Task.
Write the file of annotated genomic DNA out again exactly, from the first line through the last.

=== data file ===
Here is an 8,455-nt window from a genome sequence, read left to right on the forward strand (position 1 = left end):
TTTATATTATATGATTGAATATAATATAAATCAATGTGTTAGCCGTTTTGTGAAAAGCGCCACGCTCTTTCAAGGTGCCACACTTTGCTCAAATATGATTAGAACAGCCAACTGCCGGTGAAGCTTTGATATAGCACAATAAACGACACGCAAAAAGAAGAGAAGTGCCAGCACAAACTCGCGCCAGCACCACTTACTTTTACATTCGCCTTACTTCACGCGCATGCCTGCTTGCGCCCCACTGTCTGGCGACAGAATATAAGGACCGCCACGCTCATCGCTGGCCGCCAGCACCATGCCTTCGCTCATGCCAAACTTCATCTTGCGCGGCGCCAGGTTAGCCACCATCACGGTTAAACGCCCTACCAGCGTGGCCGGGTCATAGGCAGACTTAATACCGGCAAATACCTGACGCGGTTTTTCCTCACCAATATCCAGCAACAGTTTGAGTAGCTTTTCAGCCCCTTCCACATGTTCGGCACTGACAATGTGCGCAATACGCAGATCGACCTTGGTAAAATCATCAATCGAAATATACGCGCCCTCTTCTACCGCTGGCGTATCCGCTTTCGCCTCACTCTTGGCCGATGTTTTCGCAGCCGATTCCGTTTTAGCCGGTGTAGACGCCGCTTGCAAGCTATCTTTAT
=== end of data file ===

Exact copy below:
Here is an 8,455-nt window from a genome sequence, read left to right on the forward strand (position 1 = left end):
TTTATATTATATGATTGAATATAATATAAATCAATGTGTTAGCCGTTTTGTGAAAAGCGCCACGCTCTTTCAAGGTGCCACACTTTGCTCAAATATGATTAGAACAGCCAACTGCCGGTGAAGCTTTGATATAGCACAATAAACGACACGCAAAAAGAAGAGAAGTGCCAGCACAAACTCGCGCCAGCACCACTTACTTTTACATTCGCCTTACTTCACGCGCATGCCTGCTTGCGCCCCACTGTCTGGCGACAGAATATAAGGACCGCCACGCTCATCGCTGGCCGCCAGCACCATGCCTTCGCTCATGCCAAACTTCATCTTGCGCGGCGCCAGGTTAGCCACCATCACGGTTAAACGCCCTACCAGCGTGGCCGGGTCATAGGCAGACTTAATACCGGCAAATACCTGACGCGGTTTTTCCTCACCAATATCCAGCAACAGTTTGAGTAGCTTTTCAGCCCCTTCCACATGTTCGGCACTGACAATGTGCGCAATACGCAGATCGACCTTGGTAAAATCATCAATCGAAATATACGCGCCCTCTTCTACCGCTGGCGTATCCGCTTTCGCCTCACTCTTGGCCGATGTTTTCGCAGCCGATTCCGTTTTAGCCGGTGTAGACGCCGCTTGCAAGCTATCTTTAT